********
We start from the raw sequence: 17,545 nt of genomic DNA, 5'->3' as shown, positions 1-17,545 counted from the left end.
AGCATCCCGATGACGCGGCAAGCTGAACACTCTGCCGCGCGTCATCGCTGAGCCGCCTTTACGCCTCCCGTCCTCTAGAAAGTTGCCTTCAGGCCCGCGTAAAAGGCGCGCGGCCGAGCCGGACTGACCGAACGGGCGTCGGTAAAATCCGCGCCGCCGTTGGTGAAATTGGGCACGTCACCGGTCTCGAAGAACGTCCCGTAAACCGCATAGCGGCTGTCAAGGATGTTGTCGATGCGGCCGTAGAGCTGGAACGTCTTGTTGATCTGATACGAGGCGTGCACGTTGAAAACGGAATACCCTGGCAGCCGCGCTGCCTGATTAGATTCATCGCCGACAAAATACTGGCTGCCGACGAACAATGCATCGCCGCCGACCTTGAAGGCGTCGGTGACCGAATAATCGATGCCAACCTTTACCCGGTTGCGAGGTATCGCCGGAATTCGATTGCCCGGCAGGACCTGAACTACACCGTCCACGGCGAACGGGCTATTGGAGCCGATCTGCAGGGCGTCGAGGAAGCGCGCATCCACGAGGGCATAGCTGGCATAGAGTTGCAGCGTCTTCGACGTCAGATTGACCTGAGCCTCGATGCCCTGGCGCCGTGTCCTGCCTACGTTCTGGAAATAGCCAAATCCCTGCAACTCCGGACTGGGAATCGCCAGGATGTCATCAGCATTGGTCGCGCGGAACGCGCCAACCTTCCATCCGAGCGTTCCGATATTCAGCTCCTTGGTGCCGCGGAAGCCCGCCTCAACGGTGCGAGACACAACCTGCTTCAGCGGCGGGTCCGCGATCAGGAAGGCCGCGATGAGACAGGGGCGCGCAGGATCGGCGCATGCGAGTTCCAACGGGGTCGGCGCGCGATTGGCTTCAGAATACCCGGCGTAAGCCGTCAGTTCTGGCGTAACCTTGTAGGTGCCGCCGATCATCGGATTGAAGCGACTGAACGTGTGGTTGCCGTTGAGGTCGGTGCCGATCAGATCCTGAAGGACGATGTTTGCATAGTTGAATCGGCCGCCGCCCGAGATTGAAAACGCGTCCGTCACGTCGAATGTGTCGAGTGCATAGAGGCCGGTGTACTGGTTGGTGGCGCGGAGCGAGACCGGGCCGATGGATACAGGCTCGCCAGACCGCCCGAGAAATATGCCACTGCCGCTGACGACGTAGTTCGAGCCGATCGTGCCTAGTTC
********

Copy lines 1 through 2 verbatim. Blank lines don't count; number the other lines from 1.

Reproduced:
We start from the raw sequence: 17,545 nt of genomic DNA, 5'->3' as shown, positions 1-17,545 counted from the left end.
AGCATCCCGATGACGCGGCAAGCTGAACACTCTGCCGCGCGTCATCGCTGAGCCGCCTTTACGCCTCCCGTCCTCTAGAAAGTTGCCTTCAGGCCCGCGTAAAAGGCGCGCGGCCGAGCCGGACTGACCGAACGGGCGTCGGTAAAATCCGCGCCGCCGTTGGTGAAATTGGGCACGTCACCGGTCTCGAAGAACGTCCCGTAAACCGCATAGCGGCTGTCAAGGATGTTGTCGATGCGGCCGTAGAGCTGGAACGTCTTGTTGATCTGATACGAGGCGTGCACGTTGAAAACGGAATACCCTGGCAGCCGCGCTGCCTGATTAGATTCATCGCCGACAAAATACTGGCTGCCGACGAACAATGCATCGCCGCCGACCTTGAAGGCGTCGGTGACCGAATAATCGATGCCAACCTTTACCCGGTTGCGAGGTATCGCCGGAATTCGATTGCCCGGCAGGACCTGAACTACACCGTCCACGGCGAACGGGCTATTGGAGCCGATCTGCAGGGCGTCGAGGAAGCGCGCATCCACGAGGGCATAGCTGGCATAGAGTTGCAGCGTCTTCGACGTCAGATTGACCTGAGCCTCGATGCCCTGGCGCCGTGTCCTGCCTACGTTCTGGAAATAGCCAAATCCCTGCAACTCCGGACTGGGAATCGCCAGGATGTCATCAGCATTGGTCGCGCGGAACGCGCCAACCTTCCATCCGAGCGTTCCGATATTCAGCTCCTTGGTGCCGCGGAAGCCCGCCTCAACGGTGCGAGACACAACCTGCTTCAGCGGCGGGTCCGCGATCAGGAAGGCCGCGATGAGACAGGGGCGCGCAGGATCGGCGCATGCGAGTTCCAACGGGGTCGGCGCGCGATTGGCTTCAGAATACCCGGCGTAAGCCGTCAGTTCTGGCGTAACCTTGTAGGTGCCGCCGATCATCGGATTGAAGCGACTGAACGTGTGGTTGCCGTTGAGGTCGGTGCCGATCAGATCCTGAAGGACGATGTTTGCATAGTTGAATCGGCCGCCGCCCGAGATTGAAAACGCGTCCGTCACGTCGAATGTGTCGAGTGCATAGAGGCCGGTGTACTGGTTGGTGGCGCGGAGCGAGACCGGGCCGATGGATACAGGCTCGCCAGACCGCCCGAGAAATATGCCACTGCCGCTGACGACGTAGTTCGAGCCGATCGTGCCTAGTTC